CHARLESTON, WV (LOOTPRESS) – Four members of West Virginia’s board of public works today joined legislators to announce their collective support for a proposed constitutional amendment to establish term limits for their offices. The group also referred to as statewide constitutional officers, made the announcement during a capitol press conference.
Senate Joint Resolution 11, introduced this week by Republican Senator Ryan Weld of Brooke County, would propose amending the state Constitution to limit any person from serving in the office of Secretary of State, Auditor, Treasurer, Commissioner of Agriculture or Attorney General for more than three consecutive terms.
Four of the incumbent officials spoke along with Weld. Attorney General Patrick Morrisey did not attend, but Auditor J.B. McCuskey said Morrisey favors the legislation.
“West Virginians do not want their statewide offices run by a political power elite who spend a lifetime exploiting executive offices for personal gain,” said Treasurer Riley Moore. “When I ran for this office, I made a promise to the people of West Virginia that I would fight to bring term limits to these offices – including my own. This is the first step in fulfilling that promise to the people who put me in this office. Establishing finite limits for how long a politician can stay in one office helps ensure they serve the people rather than themselves.”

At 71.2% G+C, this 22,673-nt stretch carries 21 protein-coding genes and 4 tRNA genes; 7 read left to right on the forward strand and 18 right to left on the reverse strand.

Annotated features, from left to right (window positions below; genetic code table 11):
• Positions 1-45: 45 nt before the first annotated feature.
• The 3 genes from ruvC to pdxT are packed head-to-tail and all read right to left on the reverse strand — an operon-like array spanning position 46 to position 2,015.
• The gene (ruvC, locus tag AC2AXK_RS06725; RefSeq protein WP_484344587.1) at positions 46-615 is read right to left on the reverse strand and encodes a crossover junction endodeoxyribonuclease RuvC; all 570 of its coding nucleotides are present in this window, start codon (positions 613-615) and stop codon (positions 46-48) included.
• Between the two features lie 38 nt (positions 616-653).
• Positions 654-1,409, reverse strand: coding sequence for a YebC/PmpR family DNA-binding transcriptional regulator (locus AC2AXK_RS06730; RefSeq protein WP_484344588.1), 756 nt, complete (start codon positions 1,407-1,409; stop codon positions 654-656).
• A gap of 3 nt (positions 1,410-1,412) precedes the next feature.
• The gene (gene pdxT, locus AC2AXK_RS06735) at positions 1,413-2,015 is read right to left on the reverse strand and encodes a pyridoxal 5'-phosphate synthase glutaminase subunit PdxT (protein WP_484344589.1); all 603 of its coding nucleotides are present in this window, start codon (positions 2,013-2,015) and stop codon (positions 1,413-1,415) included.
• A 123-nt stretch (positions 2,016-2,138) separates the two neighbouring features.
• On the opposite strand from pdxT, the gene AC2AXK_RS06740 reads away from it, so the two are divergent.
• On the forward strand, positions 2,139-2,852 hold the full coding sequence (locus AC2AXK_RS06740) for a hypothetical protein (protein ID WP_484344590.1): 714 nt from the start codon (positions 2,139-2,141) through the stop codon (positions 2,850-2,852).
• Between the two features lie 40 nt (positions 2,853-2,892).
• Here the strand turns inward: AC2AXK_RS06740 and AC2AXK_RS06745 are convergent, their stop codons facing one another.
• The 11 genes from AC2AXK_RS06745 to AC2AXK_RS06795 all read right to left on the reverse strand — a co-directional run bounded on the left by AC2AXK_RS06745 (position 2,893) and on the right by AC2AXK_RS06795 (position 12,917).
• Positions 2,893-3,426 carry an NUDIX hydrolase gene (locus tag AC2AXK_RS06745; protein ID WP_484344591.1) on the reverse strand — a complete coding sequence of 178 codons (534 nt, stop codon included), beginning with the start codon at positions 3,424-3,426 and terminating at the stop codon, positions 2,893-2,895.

McCuskey added, “I’ve been proud to unwaveringly push for constitutional officer term limits since I was first elected State Auditor. We’ve seen newly elected constitutional officers bring fresh ideas to modernize and reform their office to better serve the citizens of our state. In the last election cycle, I made the commitment this would be my last term as State Auditor. I believe term limits will help ensure our statewide elected officials maintain offices that efficiently and effectively serve the people, and I’m proud to stand with our group in support of SJR 11.”
Commissioner of Agriculture Kent Leonhardt said, “Those of us who have replaced long-time incumbents know how difficult it is to reform an office after decades of one-person control. We have to spend too much time during our terms to simply right the ship. Establishing term limits will help guarantee that these offices are constantly improving, forcing politicians to be more focused and seek faster change.”
Secretary of State Mac Warner concluded, “Government is best when it is close to the people. Term limits for constitutional officers will ensure the exchange of fresh ideas while granting ample time for officeholders to accomplish the goals and challenges they were elected to address.”
West Virginia currently has term limits for the offices of Governor and sheriffs, each limited to two consecutive terms. If Senate Joint Resolution 11 is adopted by the Legislature, the proposed amendment extending term limits to the other statewide offices would need to be approved by the voters during the 2022 General Election.